Battle of the Bulge May Mean Hormone Deficiency

September 4, 2013

Originially published Nov. 14, 2011

Overeating may not be the only cause of obesity. Researchers at Sanford-Burnham Medical Research Institute in Orlando, Fla., are reporting a link between the metabolism-stimulating hormone orexin and the calorie-burning ability of brown fat in mice – a finding that they believe could hold true for humans.

“We all know people who can eat whatever they want without bulking up,” said Devanjan Sikder, lead author and assistant professor of metabolic signaling and disease at Sanford-Burnham. “And then we know people who just look at cheese and get fat. The question is why?”

In a study released Tuesday, researchers said the answer might lie in the body’s levels of orexin, a hormone produced in the brain that plays a role in sleep cycles, metabolic rates and feelings of hunger.
The study will be published Wednesday in the journal “Cell Metabolism.”

“People who are overweight - even if they don’t eat excessive amounts of food - might be so because they lack the levels of orexin that are needed to activate brown fat and therefore burn calories,” Sikder said.

As opposed to white fat, which stores fat, said Shingo Kajimura, a cell and tissue biology professor at the University of California, San Francisco, brown fat is responsible for burning excess energy. It’s composed mostly of mitochondria, the power plants of a cell that are extremely efficient when it comes to converting calories into energy.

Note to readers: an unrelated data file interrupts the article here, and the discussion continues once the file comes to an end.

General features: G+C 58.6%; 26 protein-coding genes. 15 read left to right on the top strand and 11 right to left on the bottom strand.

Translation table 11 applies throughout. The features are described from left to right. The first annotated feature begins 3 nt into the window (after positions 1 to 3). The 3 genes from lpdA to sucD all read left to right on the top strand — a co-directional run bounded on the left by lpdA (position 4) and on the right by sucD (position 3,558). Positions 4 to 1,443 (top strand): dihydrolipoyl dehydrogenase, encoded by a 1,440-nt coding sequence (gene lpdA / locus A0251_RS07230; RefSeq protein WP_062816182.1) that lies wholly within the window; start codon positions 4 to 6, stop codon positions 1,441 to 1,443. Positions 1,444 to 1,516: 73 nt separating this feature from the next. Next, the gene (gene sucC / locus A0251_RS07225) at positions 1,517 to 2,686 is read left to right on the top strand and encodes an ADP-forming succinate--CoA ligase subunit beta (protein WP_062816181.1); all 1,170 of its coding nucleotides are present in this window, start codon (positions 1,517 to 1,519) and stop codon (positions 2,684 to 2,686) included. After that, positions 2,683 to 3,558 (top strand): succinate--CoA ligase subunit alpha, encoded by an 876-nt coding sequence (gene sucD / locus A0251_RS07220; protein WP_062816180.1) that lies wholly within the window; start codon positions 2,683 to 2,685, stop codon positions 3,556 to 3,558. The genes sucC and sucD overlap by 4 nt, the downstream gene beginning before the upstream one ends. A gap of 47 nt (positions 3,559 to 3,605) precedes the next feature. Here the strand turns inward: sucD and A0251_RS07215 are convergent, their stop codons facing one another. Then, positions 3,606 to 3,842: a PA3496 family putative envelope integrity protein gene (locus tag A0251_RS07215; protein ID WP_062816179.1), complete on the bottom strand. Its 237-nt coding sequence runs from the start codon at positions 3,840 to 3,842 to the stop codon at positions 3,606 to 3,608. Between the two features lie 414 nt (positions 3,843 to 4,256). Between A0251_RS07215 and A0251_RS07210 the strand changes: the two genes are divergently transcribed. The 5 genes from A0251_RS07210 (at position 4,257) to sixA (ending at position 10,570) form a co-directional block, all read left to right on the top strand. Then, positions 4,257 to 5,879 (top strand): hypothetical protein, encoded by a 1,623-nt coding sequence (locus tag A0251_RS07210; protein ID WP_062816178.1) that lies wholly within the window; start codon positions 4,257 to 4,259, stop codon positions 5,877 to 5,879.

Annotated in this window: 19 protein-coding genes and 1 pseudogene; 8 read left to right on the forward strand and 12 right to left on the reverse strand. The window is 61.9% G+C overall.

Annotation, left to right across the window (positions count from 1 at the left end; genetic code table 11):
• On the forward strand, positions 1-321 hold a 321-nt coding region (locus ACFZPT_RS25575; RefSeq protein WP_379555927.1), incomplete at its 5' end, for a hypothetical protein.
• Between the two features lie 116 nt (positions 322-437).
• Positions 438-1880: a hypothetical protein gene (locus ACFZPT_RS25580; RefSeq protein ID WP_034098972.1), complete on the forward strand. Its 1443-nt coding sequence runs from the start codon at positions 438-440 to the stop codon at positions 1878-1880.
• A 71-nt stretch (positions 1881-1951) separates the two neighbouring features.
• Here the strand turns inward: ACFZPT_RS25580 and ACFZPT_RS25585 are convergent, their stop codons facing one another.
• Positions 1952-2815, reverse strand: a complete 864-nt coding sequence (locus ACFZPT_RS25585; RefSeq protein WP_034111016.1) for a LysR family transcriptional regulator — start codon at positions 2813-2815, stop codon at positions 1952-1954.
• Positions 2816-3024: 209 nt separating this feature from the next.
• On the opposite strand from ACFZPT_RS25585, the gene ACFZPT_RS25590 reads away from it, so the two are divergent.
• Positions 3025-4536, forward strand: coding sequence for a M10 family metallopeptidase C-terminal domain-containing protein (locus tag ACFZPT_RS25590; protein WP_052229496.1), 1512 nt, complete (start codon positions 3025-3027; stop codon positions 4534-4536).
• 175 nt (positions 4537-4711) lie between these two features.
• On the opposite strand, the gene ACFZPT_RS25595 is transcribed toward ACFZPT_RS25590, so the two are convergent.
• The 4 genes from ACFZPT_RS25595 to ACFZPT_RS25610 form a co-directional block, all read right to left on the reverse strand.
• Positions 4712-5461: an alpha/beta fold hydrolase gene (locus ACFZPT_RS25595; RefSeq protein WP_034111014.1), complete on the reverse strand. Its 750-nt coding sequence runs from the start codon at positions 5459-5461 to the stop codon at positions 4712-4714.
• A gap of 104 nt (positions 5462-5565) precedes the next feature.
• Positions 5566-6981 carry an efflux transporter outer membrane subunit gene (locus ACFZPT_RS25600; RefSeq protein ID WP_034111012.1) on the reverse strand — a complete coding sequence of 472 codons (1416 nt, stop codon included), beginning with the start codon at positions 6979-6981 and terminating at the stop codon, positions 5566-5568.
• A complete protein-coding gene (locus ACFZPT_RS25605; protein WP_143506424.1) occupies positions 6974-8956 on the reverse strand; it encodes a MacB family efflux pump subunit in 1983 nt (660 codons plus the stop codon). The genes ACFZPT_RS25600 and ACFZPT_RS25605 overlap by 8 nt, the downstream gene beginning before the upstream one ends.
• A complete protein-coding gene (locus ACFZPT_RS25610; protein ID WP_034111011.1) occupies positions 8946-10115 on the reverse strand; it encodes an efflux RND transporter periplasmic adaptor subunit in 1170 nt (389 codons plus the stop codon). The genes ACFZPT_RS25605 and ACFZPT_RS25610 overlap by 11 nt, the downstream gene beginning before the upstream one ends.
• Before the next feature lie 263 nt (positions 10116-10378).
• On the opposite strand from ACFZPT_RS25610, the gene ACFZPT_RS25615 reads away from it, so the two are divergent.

“It’s been seen that the leaner you are, the more brown fat you have,” said Kajimura.

Sikder explained that, when you take in excess calories or have a high fat diet, there’s normally an increase in energy expenditure for people with normal levels of orexin. But if you don’t have orexin, you can’t do this and the white fat stores all the extra calories.

To show the effects of orexin on the ability to burn calories, researchers at Sanford-Burnham studied mice over a six-week period. During this time, they fed a high-fat diet to mice that were genetically engineered to lack orexin and to those with normal levels of the hormone.

“What we found,” Sikder said, “was that the mice without orexin failed to up their energy expenditure, gaining weight, while the mice with orexin increased energy expenditure rate by 13 percent.”

This means that overeating was not the primary cause of the orexin-free mice’s obesity, he said. Rather, they lacked the hormone necessary to turn extra calories into energy by generating heat – a process known as thermogenesis.

As part of the experiment, researchers also gave the orexin-deficient mice a dose of the hormone.

According to their findings, the orexin caused the mice to develop brown fat and therefore burn excess energy at higher levels.

“The question now is can we fix this in humans? Can we control for this?" said Sikder. "Animal studies would predict that it might be possible to inject orexin into people to activate brown fat and make them leaner,” he said.

As opposed to current weight-loss drugs, which focus on suppressing a person’s appetite and can have psychological effects, Sikder said that increasing orexin levels could offer a new approach to treating obesity and other metabolic disorders.

“Orexin is an ideal candidate for preventing or treating obesity in humans,” he said.

So far, studies have only involved mice, but Sikder said Sanford-Burnham are in the process of being approved for a clinical trial involving humans, something he hopes will happen in the next three to five years.

Kajimura said he believes hormone therapy still has a ways to go before it can be tested on humans.

“But,” he said, “if researchers could find a way to convert white fat to brown fat, it would be instrumental in treating obesity.”

Reprinted with permission from Medill News Service.

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